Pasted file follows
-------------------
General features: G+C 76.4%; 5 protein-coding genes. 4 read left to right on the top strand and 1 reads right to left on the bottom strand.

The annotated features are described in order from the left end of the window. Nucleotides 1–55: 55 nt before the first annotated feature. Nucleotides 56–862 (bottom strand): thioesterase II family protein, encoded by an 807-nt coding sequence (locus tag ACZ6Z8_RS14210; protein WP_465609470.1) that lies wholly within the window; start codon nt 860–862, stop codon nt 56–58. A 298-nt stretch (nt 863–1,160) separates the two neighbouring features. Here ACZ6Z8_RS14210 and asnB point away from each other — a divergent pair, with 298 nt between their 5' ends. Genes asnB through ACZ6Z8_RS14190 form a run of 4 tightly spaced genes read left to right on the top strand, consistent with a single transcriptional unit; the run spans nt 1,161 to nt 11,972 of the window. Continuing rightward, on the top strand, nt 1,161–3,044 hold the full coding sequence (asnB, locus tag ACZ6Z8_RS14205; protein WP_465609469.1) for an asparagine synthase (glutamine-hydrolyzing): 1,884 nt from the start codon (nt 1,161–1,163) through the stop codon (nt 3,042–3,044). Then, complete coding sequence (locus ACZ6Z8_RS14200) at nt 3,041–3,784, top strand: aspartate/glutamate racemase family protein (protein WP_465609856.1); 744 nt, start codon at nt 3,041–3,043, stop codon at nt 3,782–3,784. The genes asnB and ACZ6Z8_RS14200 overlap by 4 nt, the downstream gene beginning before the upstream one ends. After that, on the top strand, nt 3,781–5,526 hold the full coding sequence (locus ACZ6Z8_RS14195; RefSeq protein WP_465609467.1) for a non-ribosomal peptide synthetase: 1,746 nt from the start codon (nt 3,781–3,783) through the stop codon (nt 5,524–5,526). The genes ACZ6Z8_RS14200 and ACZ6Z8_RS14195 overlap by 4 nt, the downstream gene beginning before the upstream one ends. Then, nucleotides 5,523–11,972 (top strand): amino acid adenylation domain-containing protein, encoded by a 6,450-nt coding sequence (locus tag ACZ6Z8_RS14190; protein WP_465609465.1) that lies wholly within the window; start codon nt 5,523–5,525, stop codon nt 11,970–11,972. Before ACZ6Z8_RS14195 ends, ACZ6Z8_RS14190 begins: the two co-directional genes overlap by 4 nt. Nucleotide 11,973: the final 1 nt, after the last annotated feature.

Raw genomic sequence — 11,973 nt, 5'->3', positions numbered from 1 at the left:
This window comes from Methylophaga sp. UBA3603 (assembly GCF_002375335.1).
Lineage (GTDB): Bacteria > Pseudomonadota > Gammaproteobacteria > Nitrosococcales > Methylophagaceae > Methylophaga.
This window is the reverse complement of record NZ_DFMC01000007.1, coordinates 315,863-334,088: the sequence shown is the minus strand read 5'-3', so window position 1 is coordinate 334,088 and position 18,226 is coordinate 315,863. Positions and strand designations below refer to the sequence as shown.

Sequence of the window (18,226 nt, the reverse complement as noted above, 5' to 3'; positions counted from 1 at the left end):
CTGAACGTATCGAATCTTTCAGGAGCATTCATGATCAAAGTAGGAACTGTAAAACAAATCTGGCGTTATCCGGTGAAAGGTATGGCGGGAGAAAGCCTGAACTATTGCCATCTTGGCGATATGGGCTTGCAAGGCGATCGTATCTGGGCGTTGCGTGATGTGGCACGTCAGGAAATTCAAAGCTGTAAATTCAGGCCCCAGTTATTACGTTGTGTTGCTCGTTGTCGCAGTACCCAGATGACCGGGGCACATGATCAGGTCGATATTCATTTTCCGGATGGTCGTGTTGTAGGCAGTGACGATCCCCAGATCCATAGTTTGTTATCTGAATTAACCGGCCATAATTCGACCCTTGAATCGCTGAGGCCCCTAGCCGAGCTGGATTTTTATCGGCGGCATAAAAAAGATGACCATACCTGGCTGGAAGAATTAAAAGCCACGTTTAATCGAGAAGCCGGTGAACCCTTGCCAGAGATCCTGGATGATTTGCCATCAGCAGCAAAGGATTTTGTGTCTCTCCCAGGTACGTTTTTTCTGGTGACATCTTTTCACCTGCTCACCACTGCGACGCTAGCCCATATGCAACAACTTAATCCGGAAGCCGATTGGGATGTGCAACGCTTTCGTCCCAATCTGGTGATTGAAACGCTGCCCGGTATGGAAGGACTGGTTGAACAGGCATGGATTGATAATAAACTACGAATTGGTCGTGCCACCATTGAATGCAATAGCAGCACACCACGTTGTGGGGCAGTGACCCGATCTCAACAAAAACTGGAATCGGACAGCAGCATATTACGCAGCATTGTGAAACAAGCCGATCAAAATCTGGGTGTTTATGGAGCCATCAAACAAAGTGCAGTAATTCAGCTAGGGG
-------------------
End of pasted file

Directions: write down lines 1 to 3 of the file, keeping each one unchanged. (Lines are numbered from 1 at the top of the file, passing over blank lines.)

General features: G+C 76.4%; 5 protein-coding genes. 4 read left to right on the top strand and 1 reads right to left on the bottom strand.

The annotated features are described in order from the left end of the window. Nucleotides 1–55: 55 nt before the first annotated feature. Nucleotides 56–862 (bottom strand): thioesterase II family protein, encoded by an 807-nt coding sequence (locus tag ACZ6Z8_RS14210; protein WP_465609470.1) that lies wholly within the window; start codon nt 860–862, stop codon nt 56–58. A 298-nt stretch (nt 863–1,160) separates the two neighbouring features. Here ACZ6Z8_RS14210 and asnB point away from each other — a divergent pair, with 298 nt between their 5' ends. Genes asnB through ACZ6Z8_RS14190 form a run of 4 tightly spaced genes read left to right on the top strand, consistent with a single transcriptional unit; the run spans nt 1,161 to nt 11,972 of the window. Continuing rightward, on the top strand, nt 1,161–3,044 hold the full coding sequence (asnB, locus tag ACZ6Z8_RS14205; protein WP_465609469.1) for an asparagine synthase (glutamine-hydrolyzing): 1,884 nt from the start codon (nt 1,161–1,163) through the stop codon (nt 3,042–3,044). Then, complete coding sequence (locus ACZ6Z8_RS14200) at nt 3,041–3,784, top strand: aspartate/glutamate racemase family protein (protein WP_465609856.1); 744 nt, start codon at nt 3,041–3,043, stop codon at nt 3,782–3,784. The genes asnB and ACZ6Z8_RS14200 overlap by 4 nt, the downstream gene beginning before the upstream one ends. After that, on the top strand, nt 3,781–5,526 hold the full coding sequence (locus ACZ6Z8_RS14195; RefSeq protein WP_465609467.1) for a non-ribosomal peptide synthetase: 1,746 nt from the start codon (nt 3,781–3,783) through the stop codon (nt 5,524–5,526). The genes ACZ6Z8_RS14200 and ACZ6Z8_RS14195 overlap by 4 nt, the downstream gene beginning before the upstream one ends. Then, nucleotides 5,523–11,972 (top strand): amino acid adenylation domain-containing protein, encoded by a 6,450-nt coding sequence (locus tag ACZ6Z8_RS14190; protein WP_465609465.1) that lies wholly within the window; start codon nt 5,523–5,525, stop codon nt 11,970–11,972. Before ACZ6Z8_RS14195 ends, ACZ6Z8_RS14190 begins: the two co-directional genes overlap by 4 nt. Nucleotide 11,973: the final 1 nt, after the last annotated feature.

Raw genomic sequence — 11,973 nt, 5'->3', positions numbered from 1 at the left: